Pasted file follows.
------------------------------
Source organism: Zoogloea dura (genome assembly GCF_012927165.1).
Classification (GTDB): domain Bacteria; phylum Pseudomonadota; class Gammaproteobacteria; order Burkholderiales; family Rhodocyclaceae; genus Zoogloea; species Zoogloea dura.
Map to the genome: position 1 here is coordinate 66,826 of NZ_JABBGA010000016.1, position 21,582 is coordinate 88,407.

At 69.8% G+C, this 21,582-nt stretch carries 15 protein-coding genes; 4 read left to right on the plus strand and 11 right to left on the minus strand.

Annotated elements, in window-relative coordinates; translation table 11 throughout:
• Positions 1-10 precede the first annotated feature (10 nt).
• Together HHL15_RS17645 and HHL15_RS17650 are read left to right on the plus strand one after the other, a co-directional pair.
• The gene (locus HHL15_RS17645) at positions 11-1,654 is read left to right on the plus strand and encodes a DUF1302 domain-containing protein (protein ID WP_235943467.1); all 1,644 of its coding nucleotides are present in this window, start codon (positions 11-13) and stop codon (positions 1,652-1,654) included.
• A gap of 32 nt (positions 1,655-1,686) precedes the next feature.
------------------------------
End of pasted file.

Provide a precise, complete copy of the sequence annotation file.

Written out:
Source organism: Zoogloea dura (genome assembly GCF_012927165.1).
Classification (GTDB): domain Bacteria; phylum Pseudomonadota; class Gammaproteobacteria; order Burkholderiales; family Rhodocyclaceae; genus Zoogloea; species Zoogloea dura.
Map to the genome: position 1 here is coordinate 66,826 of NZ_JABBGA010000016.1, position 21,582 is coordinate 88,407.

At 69.8% G+C, this 21,582-nt stretch carries 15 protein-coding genes; 4 read left to right on the plus strand and 11 right to left on the minus strand.

Annotated elements, in window-relative coordinates; translation table 11 throughout:
• Positions 1-10 precede the first annotated feature (10 nt).
• Together HHL15_RS17645 and HHL15_RS17650 are read left to right on the plus strand one after the other, a co-directional pair.
• The gene (locus HHL15_RS17645) at positions 11-1,654 is read left to right on the plus strand and encodes a DUF1302 domain-containing protein (protein ID WP_235943467.1); all 1,644 of its coding nucleotides are present in this window, start codon (positions 11-13) and stop codon (positions 1,652-1,654) included.
• A gap of 32 nt (positions 1,655-1,686) precedes the next feature.